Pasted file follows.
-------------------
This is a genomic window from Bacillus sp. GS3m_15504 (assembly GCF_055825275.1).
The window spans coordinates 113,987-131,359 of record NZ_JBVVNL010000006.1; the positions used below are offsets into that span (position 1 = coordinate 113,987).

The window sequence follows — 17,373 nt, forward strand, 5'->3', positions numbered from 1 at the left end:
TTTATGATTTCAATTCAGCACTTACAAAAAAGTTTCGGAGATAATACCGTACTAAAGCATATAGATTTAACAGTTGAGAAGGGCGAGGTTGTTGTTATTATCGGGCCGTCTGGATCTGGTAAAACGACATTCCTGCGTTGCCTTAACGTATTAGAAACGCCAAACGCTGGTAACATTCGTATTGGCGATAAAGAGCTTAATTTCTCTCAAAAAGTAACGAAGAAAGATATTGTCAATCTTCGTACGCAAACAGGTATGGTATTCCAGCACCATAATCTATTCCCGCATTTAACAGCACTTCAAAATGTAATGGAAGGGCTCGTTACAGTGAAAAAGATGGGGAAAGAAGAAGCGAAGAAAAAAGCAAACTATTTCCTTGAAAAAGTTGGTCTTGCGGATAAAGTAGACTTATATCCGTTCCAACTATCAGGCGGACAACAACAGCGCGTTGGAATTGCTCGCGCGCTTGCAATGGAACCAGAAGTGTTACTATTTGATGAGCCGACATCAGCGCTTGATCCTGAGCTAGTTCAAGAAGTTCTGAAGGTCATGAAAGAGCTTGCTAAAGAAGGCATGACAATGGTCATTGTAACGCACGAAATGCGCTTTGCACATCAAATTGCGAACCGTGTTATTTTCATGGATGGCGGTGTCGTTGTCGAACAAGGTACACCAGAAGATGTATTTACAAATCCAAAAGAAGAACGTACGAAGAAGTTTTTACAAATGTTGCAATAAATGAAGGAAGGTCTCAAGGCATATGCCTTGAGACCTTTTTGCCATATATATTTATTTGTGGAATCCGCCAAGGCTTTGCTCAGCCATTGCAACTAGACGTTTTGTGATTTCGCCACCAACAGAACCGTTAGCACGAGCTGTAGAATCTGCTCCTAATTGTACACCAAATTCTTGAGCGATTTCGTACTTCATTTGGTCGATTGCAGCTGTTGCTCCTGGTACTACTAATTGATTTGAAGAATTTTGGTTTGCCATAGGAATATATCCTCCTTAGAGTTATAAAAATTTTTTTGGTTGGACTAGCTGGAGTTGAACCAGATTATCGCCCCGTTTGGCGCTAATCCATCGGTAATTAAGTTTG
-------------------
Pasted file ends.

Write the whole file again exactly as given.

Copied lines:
This is a genomic window from Bacillus sp. GS3m_15504 (assembly GCF_055825275.1).
The window spans coordinates 113,987-131,359 of record NZ_JBVVNL010000006.1; the positions used below are offsets into that span (position 1 = coordinate 113,987).

The window sequence follows — 17,373 nt, forward strand, 5'->3', positions numbered from 1 at the left end:
TTTATGATTTCAATTCAGCACTTACAAAAAAGTTTCGGAGATAATACCGTACTAAAGCATATAGATTTAACAGTTGAGAAGGGCGAGGTTGTTGTTATTATCGGGCCGTCTGGATCTGGTAAAACGACATTCCTGCGTTGCCTTAACGTATTAGAAACGCCAAACGCTGGTAACATTCGTATTGGCGATAAAGAGCTTAATTTCTCTCAAAAAGTAACGAAGAAAGATATTGTCAATCTTCGTACGCAAACAGGTATGGTATTCCAGCACCATAATCTATTCCCGCATTTAACAGCACTTCAAAATGTAATGGAAGGGCTCGTTACAGTGAAAAAGATGGGGAAAGAAGAAGCGAAGAAAAAAGCAAACTATTTCCTTGAAAAAGTTGGTCTTGCGGATAAAGTAGACTTATATCCGTTCCAACTATCAGGCGGACAACAACAGCGCGTTGGAATTGCTCGCGCGCTTGCAATGGAACCAGAAGTGTTACTATTTGATGAGCCGACATCAGCGCTTGATCCTGAGCTAGTTCAAGAAGTTCTGAAGGTCATGAAAGAGCTTGCTAAAGAAGGCATGACAATGGTCATTGTAACGCACGAAATGCGCTTTGCACATCAAATTGCGAACCGTGTTATTTTCATGGATGGCGGTGTCGTTGTCGAACAAGGTACACCAGAAGATGTATTTACAAATCCAAAAGAAGAACGTACGAAGAAGTTTTTACAAATGTTGCAATAAATGAAGGAAGGTCTCAAGGCATATGCCTTGAGACCTTTTTGCCATATATATTTATTTGTGGAATCCGCCAAGGCTTTGCTCAGCCATTGCAACTAGACGTTTTGTGATTTCGCCACCAACAGAACCGTTAGCACGAGCTGTAGAATCTGCTCCTAATTGTACACCAAATTCTTGAGCGATTTCGTACTTCATTTGGTCGATTGCAGCTGTTGCTCCTGGTACTACTAATTGATTTGAAGAATTTTGGTTTGCCATAGGAATATATCCTCCTTAGAGTTATAAAAATTTTTTTGGTTGGACTAGCTGGAGTTGAACCAGATTATCGCCCCGTTTGGCGCTAATCCATCGGTAATTAAGTTTG